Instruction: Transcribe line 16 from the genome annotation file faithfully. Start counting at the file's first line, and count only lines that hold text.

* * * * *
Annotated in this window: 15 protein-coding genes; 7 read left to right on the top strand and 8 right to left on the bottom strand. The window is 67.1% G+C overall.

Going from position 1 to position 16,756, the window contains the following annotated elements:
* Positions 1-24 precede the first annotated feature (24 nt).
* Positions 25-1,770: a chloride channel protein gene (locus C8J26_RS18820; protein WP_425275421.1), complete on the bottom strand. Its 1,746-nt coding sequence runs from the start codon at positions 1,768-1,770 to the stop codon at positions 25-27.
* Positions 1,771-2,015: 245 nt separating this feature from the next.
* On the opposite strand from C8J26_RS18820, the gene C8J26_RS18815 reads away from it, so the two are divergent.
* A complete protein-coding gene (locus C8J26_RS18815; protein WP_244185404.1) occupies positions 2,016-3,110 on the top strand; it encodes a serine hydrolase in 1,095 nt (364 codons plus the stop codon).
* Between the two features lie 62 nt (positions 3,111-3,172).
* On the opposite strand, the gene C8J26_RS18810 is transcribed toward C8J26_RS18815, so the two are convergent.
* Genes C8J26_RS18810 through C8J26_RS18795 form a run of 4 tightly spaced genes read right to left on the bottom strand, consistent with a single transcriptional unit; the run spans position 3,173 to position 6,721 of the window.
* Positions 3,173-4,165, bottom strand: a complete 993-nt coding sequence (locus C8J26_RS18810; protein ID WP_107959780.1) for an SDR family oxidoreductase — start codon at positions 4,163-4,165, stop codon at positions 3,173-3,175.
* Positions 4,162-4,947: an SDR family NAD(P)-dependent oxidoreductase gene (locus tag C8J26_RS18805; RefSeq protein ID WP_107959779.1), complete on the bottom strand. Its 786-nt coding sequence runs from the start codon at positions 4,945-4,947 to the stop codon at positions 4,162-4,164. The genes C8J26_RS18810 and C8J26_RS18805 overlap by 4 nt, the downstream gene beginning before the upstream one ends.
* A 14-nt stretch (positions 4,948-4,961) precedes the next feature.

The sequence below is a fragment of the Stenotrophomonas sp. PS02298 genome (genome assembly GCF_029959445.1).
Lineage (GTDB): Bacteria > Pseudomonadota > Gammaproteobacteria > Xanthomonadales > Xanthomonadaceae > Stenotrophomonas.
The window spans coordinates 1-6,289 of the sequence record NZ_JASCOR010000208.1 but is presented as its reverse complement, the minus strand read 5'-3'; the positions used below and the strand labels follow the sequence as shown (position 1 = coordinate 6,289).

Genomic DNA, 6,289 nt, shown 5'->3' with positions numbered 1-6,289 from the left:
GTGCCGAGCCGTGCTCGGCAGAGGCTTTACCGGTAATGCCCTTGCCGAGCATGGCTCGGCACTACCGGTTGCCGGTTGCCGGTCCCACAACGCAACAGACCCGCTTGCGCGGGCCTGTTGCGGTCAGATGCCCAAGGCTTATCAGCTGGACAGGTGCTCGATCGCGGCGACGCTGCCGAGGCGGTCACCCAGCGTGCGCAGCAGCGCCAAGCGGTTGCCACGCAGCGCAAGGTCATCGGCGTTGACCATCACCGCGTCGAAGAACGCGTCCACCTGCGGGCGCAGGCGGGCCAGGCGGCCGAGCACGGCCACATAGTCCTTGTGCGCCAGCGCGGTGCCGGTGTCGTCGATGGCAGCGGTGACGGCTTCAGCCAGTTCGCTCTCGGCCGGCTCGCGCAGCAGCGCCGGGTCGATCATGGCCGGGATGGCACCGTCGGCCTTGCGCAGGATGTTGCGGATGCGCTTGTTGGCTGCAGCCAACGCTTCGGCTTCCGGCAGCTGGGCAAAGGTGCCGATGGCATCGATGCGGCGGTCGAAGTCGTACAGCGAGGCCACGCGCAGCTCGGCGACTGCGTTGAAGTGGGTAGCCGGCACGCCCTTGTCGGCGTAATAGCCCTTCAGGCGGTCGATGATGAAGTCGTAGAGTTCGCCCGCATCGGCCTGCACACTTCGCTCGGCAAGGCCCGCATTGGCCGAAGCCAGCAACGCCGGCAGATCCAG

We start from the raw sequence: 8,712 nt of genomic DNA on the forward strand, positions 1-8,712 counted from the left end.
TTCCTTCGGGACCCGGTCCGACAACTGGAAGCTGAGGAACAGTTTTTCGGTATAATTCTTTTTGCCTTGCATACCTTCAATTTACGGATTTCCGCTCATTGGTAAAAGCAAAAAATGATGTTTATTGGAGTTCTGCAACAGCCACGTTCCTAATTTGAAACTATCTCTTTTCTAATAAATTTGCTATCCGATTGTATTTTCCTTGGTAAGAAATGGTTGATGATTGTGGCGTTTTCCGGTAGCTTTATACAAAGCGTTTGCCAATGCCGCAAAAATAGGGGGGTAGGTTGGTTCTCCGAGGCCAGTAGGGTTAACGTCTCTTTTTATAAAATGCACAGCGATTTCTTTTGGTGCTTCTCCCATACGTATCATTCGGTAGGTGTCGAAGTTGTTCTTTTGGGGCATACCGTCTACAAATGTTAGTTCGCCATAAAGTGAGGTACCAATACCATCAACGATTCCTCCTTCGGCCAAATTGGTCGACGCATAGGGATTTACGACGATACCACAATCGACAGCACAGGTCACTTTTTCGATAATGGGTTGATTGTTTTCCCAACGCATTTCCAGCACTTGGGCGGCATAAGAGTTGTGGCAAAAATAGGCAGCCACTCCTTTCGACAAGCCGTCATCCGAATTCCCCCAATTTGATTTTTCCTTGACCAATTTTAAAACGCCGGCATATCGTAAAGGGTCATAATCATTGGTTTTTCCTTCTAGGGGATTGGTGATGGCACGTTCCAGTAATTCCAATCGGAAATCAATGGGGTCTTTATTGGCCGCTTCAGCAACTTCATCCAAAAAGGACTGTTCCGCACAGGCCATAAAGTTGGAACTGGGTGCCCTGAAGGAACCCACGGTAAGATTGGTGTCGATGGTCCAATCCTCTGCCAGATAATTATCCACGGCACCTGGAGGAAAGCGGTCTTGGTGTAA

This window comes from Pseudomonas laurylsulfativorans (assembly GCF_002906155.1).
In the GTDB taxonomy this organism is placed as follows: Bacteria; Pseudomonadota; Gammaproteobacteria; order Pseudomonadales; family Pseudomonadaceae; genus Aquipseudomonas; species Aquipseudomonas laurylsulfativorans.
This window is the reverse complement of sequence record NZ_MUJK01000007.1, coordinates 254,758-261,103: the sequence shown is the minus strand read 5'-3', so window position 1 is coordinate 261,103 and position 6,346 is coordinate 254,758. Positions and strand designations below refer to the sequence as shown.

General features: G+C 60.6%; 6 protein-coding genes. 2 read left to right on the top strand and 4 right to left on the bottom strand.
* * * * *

The window spans coordinates 1-6,289 of the sequence record NZ_JASCOR010000208.1 but is presented as its reverse complement, the minus strand read 5'-3'; the positions used below and the strand labels follow the sequence as shown (position 1 = coordinate 6,289).